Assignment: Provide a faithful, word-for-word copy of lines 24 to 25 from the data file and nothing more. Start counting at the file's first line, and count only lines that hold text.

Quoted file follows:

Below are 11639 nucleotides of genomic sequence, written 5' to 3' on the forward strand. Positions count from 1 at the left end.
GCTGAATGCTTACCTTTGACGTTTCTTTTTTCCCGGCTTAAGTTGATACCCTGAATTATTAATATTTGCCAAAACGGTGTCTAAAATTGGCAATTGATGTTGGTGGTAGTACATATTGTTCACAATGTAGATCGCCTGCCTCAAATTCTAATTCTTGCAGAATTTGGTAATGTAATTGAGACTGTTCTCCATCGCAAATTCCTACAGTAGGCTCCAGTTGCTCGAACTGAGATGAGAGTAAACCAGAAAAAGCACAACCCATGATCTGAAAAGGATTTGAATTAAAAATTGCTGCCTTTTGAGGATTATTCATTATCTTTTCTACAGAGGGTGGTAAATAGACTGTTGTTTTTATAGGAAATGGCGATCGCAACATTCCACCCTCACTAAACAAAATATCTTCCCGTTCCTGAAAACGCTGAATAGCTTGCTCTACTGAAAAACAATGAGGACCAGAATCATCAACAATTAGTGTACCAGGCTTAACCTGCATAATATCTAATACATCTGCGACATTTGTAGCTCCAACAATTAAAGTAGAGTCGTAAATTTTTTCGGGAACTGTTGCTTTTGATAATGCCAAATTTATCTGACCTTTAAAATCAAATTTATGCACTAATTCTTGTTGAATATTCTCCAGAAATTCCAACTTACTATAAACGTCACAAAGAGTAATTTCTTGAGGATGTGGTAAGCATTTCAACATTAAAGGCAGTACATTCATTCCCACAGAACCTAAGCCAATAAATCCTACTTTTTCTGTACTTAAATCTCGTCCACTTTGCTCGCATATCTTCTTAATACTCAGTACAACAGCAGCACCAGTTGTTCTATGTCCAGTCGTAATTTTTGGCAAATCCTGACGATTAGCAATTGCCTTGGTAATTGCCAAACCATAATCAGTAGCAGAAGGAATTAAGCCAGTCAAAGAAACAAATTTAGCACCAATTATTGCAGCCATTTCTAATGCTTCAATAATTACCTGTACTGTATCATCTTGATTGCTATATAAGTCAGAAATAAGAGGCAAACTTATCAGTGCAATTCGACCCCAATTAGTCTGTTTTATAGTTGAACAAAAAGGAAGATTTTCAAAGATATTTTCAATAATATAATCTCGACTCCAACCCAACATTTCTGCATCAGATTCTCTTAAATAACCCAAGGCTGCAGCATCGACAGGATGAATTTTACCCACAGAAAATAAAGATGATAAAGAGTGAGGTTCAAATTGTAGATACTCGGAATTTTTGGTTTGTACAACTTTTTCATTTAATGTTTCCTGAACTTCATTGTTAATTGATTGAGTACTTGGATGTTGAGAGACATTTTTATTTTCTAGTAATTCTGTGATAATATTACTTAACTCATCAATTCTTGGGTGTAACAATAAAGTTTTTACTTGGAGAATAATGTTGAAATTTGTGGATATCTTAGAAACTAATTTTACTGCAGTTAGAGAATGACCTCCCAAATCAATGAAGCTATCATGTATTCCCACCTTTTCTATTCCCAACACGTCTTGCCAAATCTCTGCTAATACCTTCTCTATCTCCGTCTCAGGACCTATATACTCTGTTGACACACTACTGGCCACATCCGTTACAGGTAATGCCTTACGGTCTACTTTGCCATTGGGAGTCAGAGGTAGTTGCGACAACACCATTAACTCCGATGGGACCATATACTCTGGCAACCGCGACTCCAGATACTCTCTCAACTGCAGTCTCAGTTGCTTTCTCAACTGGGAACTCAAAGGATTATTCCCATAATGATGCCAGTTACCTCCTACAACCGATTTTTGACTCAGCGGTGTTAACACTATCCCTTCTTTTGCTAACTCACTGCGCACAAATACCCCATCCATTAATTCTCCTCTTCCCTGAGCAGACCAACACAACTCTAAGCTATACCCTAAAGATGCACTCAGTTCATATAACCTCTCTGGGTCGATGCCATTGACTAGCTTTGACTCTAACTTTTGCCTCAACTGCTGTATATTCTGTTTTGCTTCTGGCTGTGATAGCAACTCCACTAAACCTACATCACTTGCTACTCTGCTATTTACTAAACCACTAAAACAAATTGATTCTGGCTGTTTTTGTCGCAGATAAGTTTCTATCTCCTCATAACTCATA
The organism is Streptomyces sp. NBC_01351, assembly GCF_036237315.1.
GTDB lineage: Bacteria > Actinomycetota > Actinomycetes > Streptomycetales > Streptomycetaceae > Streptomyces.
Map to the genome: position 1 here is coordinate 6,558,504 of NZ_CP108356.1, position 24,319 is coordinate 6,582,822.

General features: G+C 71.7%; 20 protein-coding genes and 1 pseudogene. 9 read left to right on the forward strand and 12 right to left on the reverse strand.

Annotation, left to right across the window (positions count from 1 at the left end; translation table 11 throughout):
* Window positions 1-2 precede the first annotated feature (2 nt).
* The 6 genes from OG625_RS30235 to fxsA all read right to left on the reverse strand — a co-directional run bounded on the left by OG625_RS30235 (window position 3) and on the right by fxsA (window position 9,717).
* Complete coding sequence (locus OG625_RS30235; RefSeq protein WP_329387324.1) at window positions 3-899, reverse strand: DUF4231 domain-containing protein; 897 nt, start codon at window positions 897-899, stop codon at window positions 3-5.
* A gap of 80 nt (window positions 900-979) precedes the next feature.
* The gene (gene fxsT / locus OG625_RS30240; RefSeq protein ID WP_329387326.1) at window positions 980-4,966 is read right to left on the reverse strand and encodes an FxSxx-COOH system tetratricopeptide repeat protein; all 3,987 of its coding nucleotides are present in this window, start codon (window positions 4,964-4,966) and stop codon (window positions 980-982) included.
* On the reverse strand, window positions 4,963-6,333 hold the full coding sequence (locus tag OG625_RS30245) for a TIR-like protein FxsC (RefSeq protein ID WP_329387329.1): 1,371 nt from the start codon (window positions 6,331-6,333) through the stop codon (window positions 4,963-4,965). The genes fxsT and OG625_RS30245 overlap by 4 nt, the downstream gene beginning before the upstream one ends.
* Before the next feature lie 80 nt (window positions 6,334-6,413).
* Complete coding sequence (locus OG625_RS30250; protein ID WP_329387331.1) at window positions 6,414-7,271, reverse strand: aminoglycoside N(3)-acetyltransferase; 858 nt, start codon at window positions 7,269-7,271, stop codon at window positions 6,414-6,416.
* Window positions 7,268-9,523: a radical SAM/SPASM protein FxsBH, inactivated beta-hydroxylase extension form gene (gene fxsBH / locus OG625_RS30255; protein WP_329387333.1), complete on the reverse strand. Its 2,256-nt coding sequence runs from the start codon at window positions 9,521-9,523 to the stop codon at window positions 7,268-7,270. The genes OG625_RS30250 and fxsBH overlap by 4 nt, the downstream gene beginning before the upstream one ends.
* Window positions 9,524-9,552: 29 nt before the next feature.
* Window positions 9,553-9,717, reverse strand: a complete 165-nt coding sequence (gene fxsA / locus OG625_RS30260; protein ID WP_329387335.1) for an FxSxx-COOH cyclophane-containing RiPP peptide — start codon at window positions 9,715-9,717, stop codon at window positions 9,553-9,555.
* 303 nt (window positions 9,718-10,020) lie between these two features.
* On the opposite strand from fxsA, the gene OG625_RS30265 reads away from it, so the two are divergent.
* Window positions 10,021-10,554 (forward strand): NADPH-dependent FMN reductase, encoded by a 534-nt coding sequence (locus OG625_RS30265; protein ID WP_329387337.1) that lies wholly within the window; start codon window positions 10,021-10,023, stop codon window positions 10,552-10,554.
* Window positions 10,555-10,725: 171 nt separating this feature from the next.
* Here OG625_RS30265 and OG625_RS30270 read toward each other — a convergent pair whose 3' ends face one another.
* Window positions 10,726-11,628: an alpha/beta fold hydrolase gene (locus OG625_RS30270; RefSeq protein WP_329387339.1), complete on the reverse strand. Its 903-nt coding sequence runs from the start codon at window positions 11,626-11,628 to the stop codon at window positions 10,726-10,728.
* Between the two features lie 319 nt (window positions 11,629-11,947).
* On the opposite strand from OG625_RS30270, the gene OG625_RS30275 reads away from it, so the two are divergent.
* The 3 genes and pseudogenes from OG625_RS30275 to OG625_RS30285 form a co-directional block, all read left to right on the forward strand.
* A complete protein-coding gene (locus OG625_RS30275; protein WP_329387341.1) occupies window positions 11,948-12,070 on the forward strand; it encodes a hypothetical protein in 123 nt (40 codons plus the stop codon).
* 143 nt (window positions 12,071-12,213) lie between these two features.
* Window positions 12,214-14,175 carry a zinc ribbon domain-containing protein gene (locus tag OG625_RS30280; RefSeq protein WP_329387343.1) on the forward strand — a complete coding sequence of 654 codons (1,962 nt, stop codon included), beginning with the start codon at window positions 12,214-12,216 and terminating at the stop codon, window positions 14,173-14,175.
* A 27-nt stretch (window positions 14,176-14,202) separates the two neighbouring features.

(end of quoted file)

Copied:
* Window positions 10,726-11,628: an alpha/beta fold hydrolase gene (locus OG625_RS30270; RefSeq protein WP_329387339.1), complete on the reverse strand. Its 903-nt coding sequence runs from the start codon at window positions 11,626-11,628 to the stop codon at window positions 10,726-10,728.
* Between the two features lie 319 nt (window positions 11,629-11,947).